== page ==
what's new

A review: “Million Dollar Quartet”

"Million Dollar Quartet"

“Million Dollar Quartet”

Whether you call it a jukebox musical or a lavish tribute concert, you have to agree that “Million Dollar Quartet” certainly entertains.

The national tour of this Tony Award winning musical, which opened Tuesday at the Bob Carr Performing Arts Centre, has a songbook with some of the best 1950s rock ‘n roll. And, as announced before the show started, all of it is performed on stage by the cast.

The idea for the musical was inspired by an actual event: the legendary Dec. 4, 1956 am session with Carl Perkins, Johnny Cash, Jerry Lee Lewis and Elvis Presley. The foursome had gathered in the studio of their mentor, Sam Phillips.

As Sam Phillips, Christopher Ryan Grant holds the dramatic heft of the show. Grant, who was with the Broadway cast, has a long string of theater credits and it shows in his strong, varied and sympathetic portrayal of the Sun Records owner who discovered the talents only to eventually lose them to larger record companies.

But this show is about the music and the excitement of the four music legends, and the performers certainly deliver.

Scott Moreau brings strong vocals to Johnny Cash’s “Folsom Prison Blues” and “I Walk the Line.” Although his voice is thin, Cody Slaughter captures the look and unique stylings of Elvis Presley and shows why he was dubbed the Elvis Tribute Artist of the Year.

As Carl Perkins, Lee Ferris excites with his easy stage presence and raw electric guitar power, especially in his rockabilly “Who Do You Love?” and “My Babe.”

But it is Martin Kaye in the role of Jerry Lee Lewis who gives us the whole enchilada. He lets loose in a wild portrayal of that bad boy, wild rocker. He bangs the piano, knocks back the piano bench, jumps on the instrument, knocks out notes with his the heels of his shoes and serves up so much energy that by the time the climax comes, the pent up audience jumps to its feet and starts swaying and singing along to “Whole Lotta Shakin’ Goin’ On.”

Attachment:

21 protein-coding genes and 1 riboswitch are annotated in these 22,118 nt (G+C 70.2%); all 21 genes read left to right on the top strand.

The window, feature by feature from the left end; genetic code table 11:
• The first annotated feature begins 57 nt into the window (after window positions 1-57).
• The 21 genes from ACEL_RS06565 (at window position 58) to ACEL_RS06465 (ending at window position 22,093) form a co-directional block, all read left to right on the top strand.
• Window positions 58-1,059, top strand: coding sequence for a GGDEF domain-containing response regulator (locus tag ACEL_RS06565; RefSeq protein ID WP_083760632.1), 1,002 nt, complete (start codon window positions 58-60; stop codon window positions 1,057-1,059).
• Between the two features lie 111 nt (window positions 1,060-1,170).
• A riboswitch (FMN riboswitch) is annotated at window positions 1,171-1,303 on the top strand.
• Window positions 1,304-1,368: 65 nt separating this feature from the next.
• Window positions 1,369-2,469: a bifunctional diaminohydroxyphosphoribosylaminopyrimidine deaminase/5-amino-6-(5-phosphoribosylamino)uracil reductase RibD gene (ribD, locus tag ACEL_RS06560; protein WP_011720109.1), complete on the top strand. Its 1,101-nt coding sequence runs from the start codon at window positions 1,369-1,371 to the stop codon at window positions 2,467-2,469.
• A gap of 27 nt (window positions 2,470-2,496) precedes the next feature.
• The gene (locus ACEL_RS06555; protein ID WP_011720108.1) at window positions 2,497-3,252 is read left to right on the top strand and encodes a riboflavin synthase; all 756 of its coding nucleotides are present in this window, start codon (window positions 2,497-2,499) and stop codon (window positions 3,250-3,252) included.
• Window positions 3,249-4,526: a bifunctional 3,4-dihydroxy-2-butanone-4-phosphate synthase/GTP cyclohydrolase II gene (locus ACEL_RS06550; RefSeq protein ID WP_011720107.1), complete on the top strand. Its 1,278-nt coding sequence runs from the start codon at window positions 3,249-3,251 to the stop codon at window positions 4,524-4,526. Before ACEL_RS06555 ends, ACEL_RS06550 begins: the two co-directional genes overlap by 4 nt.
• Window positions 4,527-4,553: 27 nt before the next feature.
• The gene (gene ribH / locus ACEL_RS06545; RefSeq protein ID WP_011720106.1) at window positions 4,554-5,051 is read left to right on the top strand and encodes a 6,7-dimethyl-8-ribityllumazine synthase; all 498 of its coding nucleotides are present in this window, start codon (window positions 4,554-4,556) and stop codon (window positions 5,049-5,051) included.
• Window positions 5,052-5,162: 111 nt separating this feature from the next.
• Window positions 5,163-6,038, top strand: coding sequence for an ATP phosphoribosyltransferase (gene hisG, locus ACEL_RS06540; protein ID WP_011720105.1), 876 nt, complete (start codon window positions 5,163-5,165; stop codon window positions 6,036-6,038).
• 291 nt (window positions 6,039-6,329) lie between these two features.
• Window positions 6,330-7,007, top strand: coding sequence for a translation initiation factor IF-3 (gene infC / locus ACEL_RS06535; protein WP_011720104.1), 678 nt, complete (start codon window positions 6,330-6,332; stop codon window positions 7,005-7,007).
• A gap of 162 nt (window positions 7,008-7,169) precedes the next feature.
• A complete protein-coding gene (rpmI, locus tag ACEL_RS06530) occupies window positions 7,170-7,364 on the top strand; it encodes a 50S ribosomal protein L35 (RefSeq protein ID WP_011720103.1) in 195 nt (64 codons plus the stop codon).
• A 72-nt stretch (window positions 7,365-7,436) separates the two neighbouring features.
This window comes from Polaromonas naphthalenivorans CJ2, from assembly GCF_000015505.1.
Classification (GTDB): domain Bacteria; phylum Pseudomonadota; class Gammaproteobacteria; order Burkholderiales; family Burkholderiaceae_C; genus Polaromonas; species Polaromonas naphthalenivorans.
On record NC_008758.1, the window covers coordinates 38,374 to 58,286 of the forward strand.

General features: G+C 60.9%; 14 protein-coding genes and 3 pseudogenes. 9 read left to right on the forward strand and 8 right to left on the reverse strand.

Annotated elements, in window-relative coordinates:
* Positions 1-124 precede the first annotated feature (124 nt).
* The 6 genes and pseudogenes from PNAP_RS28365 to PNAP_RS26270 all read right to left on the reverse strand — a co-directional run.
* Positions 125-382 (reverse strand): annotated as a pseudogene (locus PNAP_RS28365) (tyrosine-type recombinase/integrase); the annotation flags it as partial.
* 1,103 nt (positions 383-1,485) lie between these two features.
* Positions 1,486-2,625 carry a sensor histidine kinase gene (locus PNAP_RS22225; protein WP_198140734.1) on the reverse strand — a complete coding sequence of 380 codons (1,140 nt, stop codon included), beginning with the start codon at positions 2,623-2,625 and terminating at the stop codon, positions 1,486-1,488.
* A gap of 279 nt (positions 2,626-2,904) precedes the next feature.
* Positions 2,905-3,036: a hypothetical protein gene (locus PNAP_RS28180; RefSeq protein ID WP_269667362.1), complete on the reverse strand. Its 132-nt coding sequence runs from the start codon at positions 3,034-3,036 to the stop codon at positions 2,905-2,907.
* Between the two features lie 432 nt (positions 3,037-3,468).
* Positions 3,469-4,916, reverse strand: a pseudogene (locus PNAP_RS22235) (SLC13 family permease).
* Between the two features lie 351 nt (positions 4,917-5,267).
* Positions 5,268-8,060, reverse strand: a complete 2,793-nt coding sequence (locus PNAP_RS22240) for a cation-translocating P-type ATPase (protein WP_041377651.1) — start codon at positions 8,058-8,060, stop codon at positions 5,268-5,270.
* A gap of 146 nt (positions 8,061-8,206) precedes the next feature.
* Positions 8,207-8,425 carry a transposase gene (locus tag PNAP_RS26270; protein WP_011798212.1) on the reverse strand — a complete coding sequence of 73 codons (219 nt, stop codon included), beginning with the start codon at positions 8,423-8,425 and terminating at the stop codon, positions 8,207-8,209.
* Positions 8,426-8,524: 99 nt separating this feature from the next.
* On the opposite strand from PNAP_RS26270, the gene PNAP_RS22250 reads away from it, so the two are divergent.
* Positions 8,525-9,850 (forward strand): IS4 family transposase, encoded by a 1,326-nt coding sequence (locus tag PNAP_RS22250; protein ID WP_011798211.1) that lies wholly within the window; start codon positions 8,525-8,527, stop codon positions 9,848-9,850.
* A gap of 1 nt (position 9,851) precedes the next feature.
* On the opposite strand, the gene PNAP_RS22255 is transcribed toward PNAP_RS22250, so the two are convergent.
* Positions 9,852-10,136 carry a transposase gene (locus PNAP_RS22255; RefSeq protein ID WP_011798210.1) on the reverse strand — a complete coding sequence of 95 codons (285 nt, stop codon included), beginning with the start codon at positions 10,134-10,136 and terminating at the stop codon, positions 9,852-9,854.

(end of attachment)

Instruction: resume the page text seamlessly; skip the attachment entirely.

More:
Of course, the performer in the Jerry Lee Lewis role has the most to work with. In fact, the reason the show can be called “Tony Award” winning is because the original Broadway’s Jerry Lee Lewis, Levi Kreis, won a Tony for best featured actor in a musical.

Although the show’s expositional moments are groan-out-loud bad, Colin Escott and Floyd Mutrux’ book brings out some surprising facts about this night and the young artists involved, such as Elvis getting credit for Perkins’ “Blue Suede Shoes.”

This is a fun, lively show. Tribute or jukebox, fans of this music leave satisfied.

Photo by Jeremy Daniel.

SIDE O’ GRITS: “Million Dollar Quartet” runs through Sunday, Nov. 4, at the Bob Carr Performing Arts Centre, 401 W. Livingston St., Orlando. It performs 8 p.m. Wed., Thurs., Fri. and Saturday; and 2 p.m. Saturday; and 1 and 6:30 p.m. Sunday. Tickets begin at $41. Call 800-982-2787 or visit www.OrlandoBroadway.com.